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Striking Out Notes

BPTC Law Notes > BPTC Civil Ligitation Notes

This is an extract of our Striking Out document, which we sell as part of our BPTC Civil Ligitation Notes collection written by the top tier of City Law School students.

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Striking Out a Claim
CPR Part 3 (Court's Case & Costs Management Powers)

3.3, Court's power to make order of its own initiative
-(1) Except where a rule/some other enactment provides otherwise, the court may exercise its powers on an application or of its own initiative.
o (Part 23 ? procedure for making an application)
-(2) Where the court proposes to make an order of its own initiative :
o (a) it may give any person likely to be affected by the order an opportunity to make representations; and

(b) where it does to is must specify the time by and the manner in which the representations must be made.
-(3) Where the court proposes: (a) to make an order of its own initiative AND (b) to hold a hearing to decide whether to make the order

? it must give each party likely to be affected by the order at least 3 days'
notice of the hearing.
-(4) the court may make an order of its own initiative WITHOUT hearing the parties or giving them an opportunity to make representations.
-(5) Where the court has made an order under (4) [without hearing the parties]:
o (a) a party affected by the order may apply to have it set aside, varied or stayed; and

(b) the order must contain a statement of the right to make such an application.
-(6) an application to set aside/vary/stay under (5)(a) must be made:
o (a) within such period as may be specified by the court; OR
o (b) if course does not specify, not more than 7 days after the date on which the order was served on the party making the application.
-(7) if the court of its own initiative strikes out a statement of case OR dismisses an application (including for permission to appeal or apply for JR), AND it considers that the claim or application is totally without merit:
o (a) the court's order must record that fact; and

(b) the court must at the same time consider whether it is appropriate to make a civil restraint order.

3.4, Power to strike out a statement of case
-(1) in this rule and r3.5 [[judgment without trial are striking out]] ? reference to a
"statement of case" includes reference to part of a statement of case.
-(2) the court may strike out a SoC if it appears to court:
o (a) that the SoC discloses no reasonable grounds for bringing or defending the claim;
o (b) that the SoC is an abuse of the court's process OR is otherwise likely to obstruct the just disposal of the proceedings; OR
o (c) that there has been a failure to comply with a rule/PD/court order.
-(3) where the court strikes out a SoC it may make any consequential order it considers appropriate ??

(4) Where:
o (a) the court has struck out a Claimant's SoC;
o (b) the C has been ordered to pay costs to D; and

(c) before C pays those costs, C starts another claim against the same D,
arising out of facts which are the same or substantially the same as those relating to the claim in which the SoC was struck out

? The court may, on the application of the D, stay that other claim until the costs of the first claim have been paid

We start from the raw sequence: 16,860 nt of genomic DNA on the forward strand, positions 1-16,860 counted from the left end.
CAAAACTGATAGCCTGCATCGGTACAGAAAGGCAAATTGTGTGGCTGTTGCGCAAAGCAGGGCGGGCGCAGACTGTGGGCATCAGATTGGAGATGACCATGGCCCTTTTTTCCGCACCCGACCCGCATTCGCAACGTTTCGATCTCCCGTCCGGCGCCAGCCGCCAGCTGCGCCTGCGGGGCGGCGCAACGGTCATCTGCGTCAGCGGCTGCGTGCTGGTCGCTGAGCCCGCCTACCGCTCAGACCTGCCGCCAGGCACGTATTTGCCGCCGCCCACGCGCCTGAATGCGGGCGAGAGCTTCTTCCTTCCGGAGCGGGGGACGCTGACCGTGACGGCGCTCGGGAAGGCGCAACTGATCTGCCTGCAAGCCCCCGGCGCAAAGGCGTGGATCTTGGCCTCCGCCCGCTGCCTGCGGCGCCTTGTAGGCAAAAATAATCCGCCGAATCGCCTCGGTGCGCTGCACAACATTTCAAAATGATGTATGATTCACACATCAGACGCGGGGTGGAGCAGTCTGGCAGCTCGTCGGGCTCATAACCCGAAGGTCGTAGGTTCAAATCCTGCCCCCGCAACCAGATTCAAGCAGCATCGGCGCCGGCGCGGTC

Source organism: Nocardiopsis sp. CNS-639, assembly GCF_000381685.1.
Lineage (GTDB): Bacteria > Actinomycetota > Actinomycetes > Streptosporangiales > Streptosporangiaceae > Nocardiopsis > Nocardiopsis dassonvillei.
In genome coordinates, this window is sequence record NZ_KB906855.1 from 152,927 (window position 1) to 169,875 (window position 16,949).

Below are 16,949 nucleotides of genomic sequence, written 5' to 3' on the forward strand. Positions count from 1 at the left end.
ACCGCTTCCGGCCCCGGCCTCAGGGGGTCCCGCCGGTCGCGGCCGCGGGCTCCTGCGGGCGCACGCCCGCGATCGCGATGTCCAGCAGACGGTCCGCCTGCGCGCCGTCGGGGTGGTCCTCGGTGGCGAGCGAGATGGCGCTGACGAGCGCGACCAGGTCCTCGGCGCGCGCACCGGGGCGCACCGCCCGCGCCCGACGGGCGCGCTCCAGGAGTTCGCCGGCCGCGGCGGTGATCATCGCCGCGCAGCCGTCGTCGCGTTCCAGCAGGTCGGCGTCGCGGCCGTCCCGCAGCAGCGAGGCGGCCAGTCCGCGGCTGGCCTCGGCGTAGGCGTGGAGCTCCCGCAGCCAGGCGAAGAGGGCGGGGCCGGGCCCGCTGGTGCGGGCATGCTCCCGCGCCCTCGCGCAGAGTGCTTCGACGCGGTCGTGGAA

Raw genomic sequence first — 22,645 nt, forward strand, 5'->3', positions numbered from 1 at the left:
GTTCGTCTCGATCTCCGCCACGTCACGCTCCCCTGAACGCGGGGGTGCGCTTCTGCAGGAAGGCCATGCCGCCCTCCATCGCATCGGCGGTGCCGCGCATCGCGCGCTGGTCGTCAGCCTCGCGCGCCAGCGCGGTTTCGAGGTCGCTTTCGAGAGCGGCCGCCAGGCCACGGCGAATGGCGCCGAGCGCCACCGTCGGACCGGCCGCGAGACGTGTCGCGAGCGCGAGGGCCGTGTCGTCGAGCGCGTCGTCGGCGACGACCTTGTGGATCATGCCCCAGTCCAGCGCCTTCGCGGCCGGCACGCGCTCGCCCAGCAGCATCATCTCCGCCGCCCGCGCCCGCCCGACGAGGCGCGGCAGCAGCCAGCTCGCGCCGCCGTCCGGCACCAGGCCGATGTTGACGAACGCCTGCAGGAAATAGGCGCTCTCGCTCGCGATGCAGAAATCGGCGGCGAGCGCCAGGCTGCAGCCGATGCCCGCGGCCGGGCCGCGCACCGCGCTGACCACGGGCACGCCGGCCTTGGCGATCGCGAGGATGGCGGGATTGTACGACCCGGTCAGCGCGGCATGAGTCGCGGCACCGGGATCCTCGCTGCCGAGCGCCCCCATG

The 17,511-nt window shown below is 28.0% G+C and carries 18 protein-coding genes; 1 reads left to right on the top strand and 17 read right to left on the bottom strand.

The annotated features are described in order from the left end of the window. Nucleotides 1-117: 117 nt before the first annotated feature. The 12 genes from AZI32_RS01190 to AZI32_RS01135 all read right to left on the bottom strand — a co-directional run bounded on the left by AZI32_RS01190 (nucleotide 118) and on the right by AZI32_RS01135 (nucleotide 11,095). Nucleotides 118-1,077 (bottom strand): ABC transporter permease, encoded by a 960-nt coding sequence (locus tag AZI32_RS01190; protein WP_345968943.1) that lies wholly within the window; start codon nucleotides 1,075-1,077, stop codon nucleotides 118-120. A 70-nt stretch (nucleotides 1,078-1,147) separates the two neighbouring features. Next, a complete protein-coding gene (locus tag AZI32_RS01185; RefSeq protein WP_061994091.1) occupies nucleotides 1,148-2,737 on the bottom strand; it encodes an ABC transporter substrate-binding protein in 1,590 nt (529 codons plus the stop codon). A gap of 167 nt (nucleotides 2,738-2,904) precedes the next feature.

(5) Para (2) does not limit any OTHER power of the court to strike out a statement of case.
(6) If the court strikes out a C's SoC and it considers that the claim is totally without merit:
o (a) the court's order must record that fact; and

(b) the court must at same time consider whether appropriate to make a civil restraint order.

Commentary, 3.4.1, Effect of rule
-The rule enables the court to strike out Statements of Case, in whole or part, and then make consequential orders
-"Statement of case" means: a claim form, PoC (where not included in claim form),
defence, Pt 20 claim, a reply to a defence.
o And includes any further information given in relation to them, voluntarily or by court under r18.1 ['further information']
-"Strike out" = defined in glossary: 'means the court ordering written material to be deleted so that it may no longer be relied upon'.
-TIMING:
o Generally, an application for an order striking out a SoC will be made during the pre-trial stages (often together with an application for summary judgment).
o However, the court may exercise the power immediately before trial or even during course of trial (whether or not an application was made before the trial and adjourned to be dealt with at trial).
o And, under r3.3, court may act of its own volition, i.e. not on an application.
o However, will be very rare to exercise the jurisdiction after start of trial

No power to strike out a claim once judgment has been given, whether judgment was given at trial or in default.
-Grounds for striking out (a) [no reasonable grounds] and (b) [abuse of process/obstruct just disposal]
o These grounds cover:
o SoCs which are unreasonably vague, incoherent, vexatious, scurrilous, or obviously ill-founded;
o And other cases which do not amount to a legally recognisable claim or defence.
o This power can be exercised by a judge acting on their own initiative at the stage of issuing a claim (perhaps under r3.2, court officer's power to refer to a judge); AND thus Ds against whom an ill-founded action is sought to be

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